LOS ANGELES ― For years Cristian Gheorghiu craved the thrill of the chase. Spray-paint can in hand, he lived on the edge, always a step ahead of the law.
His canvas was L.A.’s lampposts, brick walls and concrete riverbeds where he scrawled ragged images and his own nickname, “Smear” ― probably thousands of times.
The graffiti made him a subculture sensation. But just as the East Hollywood graffiti artist’s career was taking off, his past has threatened to overtake him.
First came jail and a whopping fine. Now, City Attorney Carmen Trutanich is seeking a one-of-a-kind court injunction to bar Gheorghiu from profiting from art bearing his telltale “tag.”
Smear “is the beast over there, and I’m over here,” said Gheorghiu, 34. “I’m not going to turn my back on it,” but “you got to evolve.”
Born in Bucharest, Romania, he grew up in the ‘80s in a then-rough East Hollywood. He drifted into gang life as a teenager, he said. By his early 20s, graffiti had become his obsession.
He held various jobs: stocking bottles at a bar, working in a retail clothing shop and a video store. But this was a backdrop to his shadowy after-dark existence. Sometimes he traveled with tagging groups.
He hopped gates and hunted for forgotten access ladders. He dodged guard dogs and crunched across gravel roofs, always searching for that blank surface that, in his words, “screamed to be hit.”
Cristian Gheorghiu in his East Hollywood garage studio (Los Angeles Times/MCT)
There were moments of chest-pounding fear. But he also found peace, perched on some high outcropping, smoking a Parliament cigarette, gazing down at the city lights as treetops swayed in the breeze.
“It is a Peter Pan existence. ... There is nothing like it in the world,” he said. “It is better than sex. It is better than drugs. It is just you and the city and your thoughts. ... I don’t know if it is some primitive instinct or what. It just feels right.”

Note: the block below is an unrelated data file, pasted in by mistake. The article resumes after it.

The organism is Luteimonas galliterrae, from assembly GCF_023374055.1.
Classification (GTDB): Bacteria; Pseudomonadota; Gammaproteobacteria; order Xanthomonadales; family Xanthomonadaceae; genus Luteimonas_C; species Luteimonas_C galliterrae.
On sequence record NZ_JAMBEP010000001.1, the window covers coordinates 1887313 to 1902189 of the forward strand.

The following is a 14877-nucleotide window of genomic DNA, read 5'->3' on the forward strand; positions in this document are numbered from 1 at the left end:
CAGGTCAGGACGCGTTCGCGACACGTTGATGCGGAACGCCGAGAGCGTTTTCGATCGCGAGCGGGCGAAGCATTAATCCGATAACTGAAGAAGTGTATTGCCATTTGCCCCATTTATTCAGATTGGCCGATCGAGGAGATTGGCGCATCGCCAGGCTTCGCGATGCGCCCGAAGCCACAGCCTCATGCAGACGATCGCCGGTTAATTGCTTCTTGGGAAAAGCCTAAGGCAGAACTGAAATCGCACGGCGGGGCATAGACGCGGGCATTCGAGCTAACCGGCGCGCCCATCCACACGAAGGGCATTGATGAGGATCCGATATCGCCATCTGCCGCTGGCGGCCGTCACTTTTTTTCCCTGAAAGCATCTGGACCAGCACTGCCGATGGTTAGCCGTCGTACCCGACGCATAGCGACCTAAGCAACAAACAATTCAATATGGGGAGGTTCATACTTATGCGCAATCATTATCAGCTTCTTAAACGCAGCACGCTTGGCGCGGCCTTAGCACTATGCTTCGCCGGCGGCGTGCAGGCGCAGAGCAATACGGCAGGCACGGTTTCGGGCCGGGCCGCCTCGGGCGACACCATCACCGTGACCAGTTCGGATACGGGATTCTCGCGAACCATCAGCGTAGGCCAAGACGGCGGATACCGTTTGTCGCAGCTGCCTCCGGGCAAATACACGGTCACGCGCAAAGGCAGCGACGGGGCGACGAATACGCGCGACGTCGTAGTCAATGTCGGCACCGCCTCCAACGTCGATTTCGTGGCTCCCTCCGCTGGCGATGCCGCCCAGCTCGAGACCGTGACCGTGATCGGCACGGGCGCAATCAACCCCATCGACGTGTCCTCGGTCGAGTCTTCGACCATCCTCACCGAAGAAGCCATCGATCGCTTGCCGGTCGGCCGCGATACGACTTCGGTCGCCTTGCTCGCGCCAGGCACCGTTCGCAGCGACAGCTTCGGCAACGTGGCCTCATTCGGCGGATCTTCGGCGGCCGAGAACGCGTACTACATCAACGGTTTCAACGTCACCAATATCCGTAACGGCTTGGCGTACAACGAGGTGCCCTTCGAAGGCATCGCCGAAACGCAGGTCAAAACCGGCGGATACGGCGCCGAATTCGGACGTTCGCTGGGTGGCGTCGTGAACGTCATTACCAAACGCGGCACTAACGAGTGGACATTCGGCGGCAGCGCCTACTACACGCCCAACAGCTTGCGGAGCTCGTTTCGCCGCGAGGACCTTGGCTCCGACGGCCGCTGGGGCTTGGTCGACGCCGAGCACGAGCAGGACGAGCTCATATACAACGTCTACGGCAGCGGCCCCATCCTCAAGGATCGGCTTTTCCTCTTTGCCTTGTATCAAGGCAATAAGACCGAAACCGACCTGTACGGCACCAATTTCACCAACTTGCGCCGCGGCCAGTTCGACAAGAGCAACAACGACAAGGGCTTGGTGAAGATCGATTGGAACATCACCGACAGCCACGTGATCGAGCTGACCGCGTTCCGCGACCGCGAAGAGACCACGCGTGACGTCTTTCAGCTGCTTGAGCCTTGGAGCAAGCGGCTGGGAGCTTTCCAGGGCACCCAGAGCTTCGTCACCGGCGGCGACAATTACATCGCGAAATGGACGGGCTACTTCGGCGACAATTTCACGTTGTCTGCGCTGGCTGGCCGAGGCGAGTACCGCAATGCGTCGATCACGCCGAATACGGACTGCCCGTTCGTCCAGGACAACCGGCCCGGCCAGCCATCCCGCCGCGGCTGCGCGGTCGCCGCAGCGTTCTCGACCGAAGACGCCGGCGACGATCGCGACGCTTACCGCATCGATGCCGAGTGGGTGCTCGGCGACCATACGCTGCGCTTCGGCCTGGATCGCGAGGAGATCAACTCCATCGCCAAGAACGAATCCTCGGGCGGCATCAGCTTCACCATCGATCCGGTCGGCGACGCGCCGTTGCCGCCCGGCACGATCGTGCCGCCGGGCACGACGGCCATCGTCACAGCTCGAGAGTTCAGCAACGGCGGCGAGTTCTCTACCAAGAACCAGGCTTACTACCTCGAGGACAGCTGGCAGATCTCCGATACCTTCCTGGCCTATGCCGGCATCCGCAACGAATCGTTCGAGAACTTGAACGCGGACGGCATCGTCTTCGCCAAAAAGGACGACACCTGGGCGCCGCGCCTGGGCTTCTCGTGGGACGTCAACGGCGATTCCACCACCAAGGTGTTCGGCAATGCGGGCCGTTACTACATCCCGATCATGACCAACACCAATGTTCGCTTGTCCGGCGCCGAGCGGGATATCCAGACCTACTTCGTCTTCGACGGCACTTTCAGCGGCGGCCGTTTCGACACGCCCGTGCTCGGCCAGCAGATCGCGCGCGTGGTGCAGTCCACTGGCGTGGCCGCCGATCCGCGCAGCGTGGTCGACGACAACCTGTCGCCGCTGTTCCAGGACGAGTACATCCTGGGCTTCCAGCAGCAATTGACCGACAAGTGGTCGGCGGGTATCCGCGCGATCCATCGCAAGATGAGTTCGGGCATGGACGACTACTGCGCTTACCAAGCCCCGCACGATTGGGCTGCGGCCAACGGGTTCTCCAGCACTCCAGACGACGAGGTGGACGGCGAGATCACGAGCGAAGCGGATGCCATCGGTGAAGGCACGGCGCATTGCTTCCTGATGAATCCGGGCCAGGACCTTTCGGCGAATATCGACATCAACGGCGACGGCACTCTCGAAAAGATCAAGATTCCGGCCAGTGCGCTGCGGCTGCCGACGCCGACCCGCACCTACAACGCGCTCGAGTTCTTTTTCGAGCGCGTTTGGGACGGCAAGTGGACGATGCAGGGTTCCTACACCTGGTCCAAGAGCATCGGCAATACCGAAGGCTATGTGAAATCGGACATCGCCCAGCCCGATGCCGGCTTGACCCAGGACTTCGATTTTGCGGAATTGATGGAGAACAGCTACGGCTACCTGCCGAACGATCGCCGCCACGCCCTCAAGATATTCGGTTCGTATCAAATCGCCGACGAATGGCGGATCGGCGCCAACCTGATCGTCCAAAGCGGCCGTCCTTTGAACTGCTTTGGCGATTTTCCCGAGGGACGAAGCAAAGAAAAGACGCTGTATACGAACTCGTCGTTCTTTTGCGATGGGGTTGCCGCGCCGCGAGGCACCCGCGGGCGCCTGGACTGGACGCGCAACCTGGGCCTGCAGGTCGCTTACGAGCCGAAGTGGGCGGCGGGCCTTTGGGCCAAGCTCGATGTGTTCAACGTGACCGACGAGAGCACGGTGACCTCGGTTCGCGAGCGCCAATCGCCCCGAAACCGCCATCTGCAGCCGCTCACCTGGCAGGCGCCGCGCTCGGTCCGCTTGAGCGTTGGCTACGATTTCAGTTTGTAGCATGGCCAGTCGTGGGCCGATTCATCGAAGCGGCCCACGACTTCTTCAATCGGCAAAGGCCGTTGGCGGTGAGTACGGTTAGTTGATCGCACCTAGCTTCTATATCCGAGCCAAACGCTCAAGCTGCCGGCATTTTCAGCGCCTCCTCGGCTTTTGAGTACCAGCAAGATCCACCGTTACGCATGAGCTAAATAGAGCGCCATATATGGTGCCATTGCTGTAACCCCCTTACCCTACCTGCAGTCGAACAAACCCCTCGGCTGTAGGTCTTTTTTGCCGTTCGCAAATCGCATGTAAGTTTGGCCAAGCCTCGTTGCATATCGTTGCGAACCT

By his late 20s, he had begun to make his first mixed-media pieces on canvas. He was living and painting in a court apartment off Normandie Avenue in East Hollywood. His paintings were unique renderings of human forms with vivid colors and rough, emotional strokes.
His work was noticed by artsy folks in Silver Lake and downtown Los Angeles. In 2006, he made his professional debut when an art show in San Francisco included his work. A gallery in Long Beach followed suit. After that, his canvases were exhibited in L.A., Ventura, Philadelphia, Berlin and Bucharest.
Despite the accolades, Gheorghiu’s late-night obsession was taking a toll. A series of tagging-related misdemeanor arrests beginning in 1999 cost him his day job as a special-education aide at an elementary school. He trained as a pharmacy technician, but his criminal record made it hard to find that kind of work. He manned the front desk at a 24-hour porn show and worked as a movie extra.
In 2007, Gheorghiu’s problems came to a head with his first adult felony arrest. Responding to “Smear” graffiti on buses, L.A. County sheriff’s deputies raided his home. A graffiti vandalism conviction resulted in a 40-month suspended prison sentence, three years’ probation and about $28,000 in restitution for scrawling on buses.
He says he stopped vandalizing property after his conviction. Today, he insists, his only artwork is created in a studio.
In 2010, the city attorney sued him and nine others. The suit seeks at least $1 million in penalties and a civil injunction that would forbid many activities.
For Gheorghiu, the lawsuit has triggered a kind of artistic identity crisis. Police raids have left him so rattled that he has seen a therapist to deal with the anxiety. He admits to some self-loathing and paranoia.
But he also knows that being an outlaw is part of his artistic appeal, and that his audience may not follow him if he is no longer the shadowy Smear.
Silver Lake collector Art Santillan, 36, would never have heard of him if not for his outlaw graffiti. “He is well-known on the street,” Santillan said. “I used to see his stuff everywhere.”
Santillan liked seeing “Smear” scrawled around town, and later bought 10 of his pieces: “His artwork is a smack in the face,” he said.
By Richard Winton
(Los Angeles Times)
(McClatchy-Tribune Information Services)